A Look at J.R. Smith's Historic Night From Long Range

J.R. Smith has gone from New York Knicks castoff to an important piece on a title contender so fast that our heads are still spinning.

There are plenty of memes we could use to describe J.R. Smith's historic performance in Game 1 of the Eastern Conference Finals between his Cleveland Cavaliers and the Atlanta Hawks, but we're a family site, and most jokes surrounding Smith are totally NSFW.

Besides, perhaps J.R. is performing so well that he deserves better than simply being the butt of a joke or the source of comic relief this time. After all, the way that he contributed to a Cavs win in Game 1 on Atlanta's homecourt is probably no laughing matter for the Hawks.

Last night, J.R. scored 28 points (the entirety of Cleveland's bench scoring for the game) on 10-for-16 shooting from the field and 8-for-12 from three-point range. That's good for an Effective Field Goal Percentage (weighted twos and threes) of 87.5%. If you're not familiar with that stat, let's just say that's really good.

For the more visual learner:

Put simply, he shot the lights out. They weren't exactly easy attempts either, as he hit 6-for-9 on contested shots to go with his solid 4-for-7 on uncontested looks.

Smith added eight boards, three assists, a steal, and a block in almost 36 minutes of action, for one of the most well-rounded playoff performances of his career. In fact, according to's Game Score stat (a rough measure of a player's overall productivity for a single game), the 24.2 he registered last night was in fact the best performance of his 60 career playoffs games. On a night when LeBron James could only do so much, Kyrie Irving was hobbled, and Kevin Love was still out for the season, it's hard not to give J.R. a large part of the credit for the win.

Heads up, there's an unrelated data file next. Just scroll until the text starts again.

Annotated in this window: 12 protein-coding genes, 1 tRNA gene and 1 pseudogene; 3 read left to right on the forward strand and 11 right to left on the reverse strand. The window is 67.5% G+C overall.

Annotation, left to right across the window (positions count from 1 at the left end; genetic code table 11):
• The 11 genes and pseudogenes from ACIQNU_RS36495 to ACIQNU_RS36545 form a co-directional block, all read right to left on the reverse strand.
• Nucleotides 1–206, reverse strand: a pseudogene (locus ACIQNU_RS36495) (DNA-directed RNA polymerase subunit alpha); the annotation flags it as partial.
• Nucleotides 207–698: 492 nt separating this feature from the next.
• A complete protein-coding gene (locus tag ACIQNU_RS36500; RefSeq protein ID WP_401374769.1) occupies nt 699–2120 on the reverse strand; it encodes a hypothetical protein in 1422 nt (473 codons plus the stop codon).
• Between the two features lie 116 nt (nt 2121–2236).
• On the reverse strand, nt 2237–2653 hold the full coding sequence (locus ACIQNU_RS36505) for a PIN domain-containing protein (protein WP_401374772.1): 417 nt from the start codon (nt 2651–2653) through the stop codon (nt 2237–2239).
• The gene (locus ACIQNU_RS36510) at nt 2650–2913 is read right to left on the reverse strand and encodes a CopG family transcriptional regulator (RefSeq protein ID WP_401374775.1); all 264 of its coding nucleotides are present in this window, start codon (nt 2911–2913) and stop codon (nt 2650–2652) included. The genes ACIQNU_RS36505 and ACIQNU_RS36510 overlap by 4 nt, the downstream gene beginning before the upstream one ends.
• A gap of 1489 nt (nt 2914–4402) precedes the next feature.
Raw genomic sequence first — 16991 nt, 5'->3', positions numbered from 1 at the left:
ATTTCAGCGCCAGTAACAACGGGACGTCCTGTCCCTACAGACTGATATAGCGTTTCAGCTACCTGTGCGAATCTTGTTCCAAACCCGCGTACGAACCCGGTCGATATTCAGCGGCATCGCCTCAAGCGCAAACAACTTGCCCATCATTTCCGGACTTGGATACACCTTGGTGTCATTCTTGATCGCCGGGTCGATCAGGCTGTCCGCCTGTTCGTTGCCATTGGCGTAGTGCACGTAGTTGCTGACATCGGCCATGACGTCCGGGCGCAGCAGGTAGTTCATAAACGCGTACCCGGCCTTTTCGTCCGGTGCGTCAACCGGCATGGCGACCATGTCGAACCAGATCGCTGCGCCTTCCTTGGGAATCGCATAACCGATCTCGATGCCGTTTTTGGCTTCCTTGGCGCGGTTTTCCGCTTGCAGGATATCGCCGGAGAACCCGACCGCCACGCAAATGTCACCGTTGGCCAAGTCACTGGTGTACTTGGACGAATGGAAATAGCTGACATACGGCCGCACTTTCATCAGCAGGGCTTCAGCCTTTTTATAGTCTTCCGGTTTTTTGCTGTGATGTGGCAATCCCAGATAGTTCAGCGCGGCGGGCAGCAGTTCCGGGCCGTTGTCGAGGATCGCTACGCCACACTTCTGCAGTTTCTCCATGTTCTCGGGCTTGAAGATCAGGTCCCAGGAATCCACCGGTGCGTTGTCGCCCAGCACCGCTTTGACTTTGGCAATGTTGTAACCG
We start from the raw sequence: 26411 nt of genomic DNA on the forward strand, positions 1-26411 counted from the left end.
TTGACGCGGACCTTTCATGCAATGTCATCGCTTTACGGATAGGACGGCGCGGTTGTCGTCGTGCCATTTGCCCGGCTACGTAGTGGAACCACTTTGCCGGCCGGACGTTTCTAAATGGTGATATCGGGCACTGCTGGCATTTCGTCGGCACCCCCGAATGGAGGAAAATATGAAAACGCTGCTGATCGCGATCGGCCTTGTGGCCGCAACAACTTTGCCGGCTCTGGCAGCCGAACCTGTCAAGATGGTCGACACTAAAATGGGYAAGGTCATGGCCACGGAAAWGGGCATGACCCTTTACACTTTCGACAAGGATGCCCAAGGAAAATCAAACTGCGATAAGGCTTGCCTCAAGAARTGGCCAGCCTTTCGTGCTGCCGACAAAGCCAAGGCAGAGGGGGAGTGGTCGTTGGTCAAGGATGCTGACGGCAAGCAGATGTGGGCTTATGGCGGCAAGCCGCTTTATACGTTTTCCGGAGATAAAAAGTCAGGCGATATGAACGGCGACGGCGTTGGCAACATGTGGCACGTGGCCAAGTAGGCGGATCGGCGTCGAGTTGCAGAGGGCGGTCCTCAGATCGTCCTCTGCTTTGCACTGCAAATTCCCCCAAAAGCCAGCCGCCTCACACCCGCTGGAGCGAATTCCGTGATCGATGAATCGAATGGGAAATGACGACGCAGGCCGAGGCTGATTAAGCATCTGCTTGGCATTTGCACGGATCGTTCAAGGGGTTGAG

Smith's performance marked the 14th time in his career (regular season and playoffs combined) that he's hit eight or more triples, the most such games of anyone to ever play in the NBA. Notably, it was the first time he had accomplished the feat in the playoffs, making the performance a career high in threes made, as well as in points at 28.

This game was not an outlier when it comes to J.R. contributing positively to Cavalier wins either. After starting the season with the New York Knicks, a team that finished with the worst record in the Eastern Conference at 17-65, Smith was traded to Cleveland as part of a three-team trade in January. After that deal, he went on to contribute heavily to the Cavaliers' 34-14 post-trade regular season record and has been a big part of the reason why they are inching closer to an NBA Finals appearance.

Over 11 playoff games, the Cavaliers have a Net Rating (points scored minus points allowed per 100 possessions) of 15.3 in J.R.'s 259 minutes on the floor and a team-low 2.8 in his 269 minutes off. That 12.5 points per 100 possessions difference is easily the biggest on the team.

Smith's two-game suspension at the start of the Eastern Conference Semi-Final series against the Chicago Bulls for stupidly swinging at Boston's Jae Crowder was chalked up to his history of boneheadedness; now it's interesting to think how much his absence could've actually cost the Cavs if they hadn't been able to bounce back from losing Game 1 of that series without him and eventually going down 2-1.

That's right. We now live in a world where J.R. Smith's absence could've swung a title.

To that point, after stealing Game 1 of the Eastern Conference Finals, the Cavaliers have managed to shift the 57.22% chances the Hawks had to win the series going in to now being in their favor at 62.47%, according to our algorithms. They have also upped their championship chances to 14.88%, second only to the gargantuan 68.12% of the Golden State Warriors.

Of course, if the Cavs and Warriors should meet in the Finals, we've seen that anything is possible when J.R. Smith's shot is falling.

And that's no joke.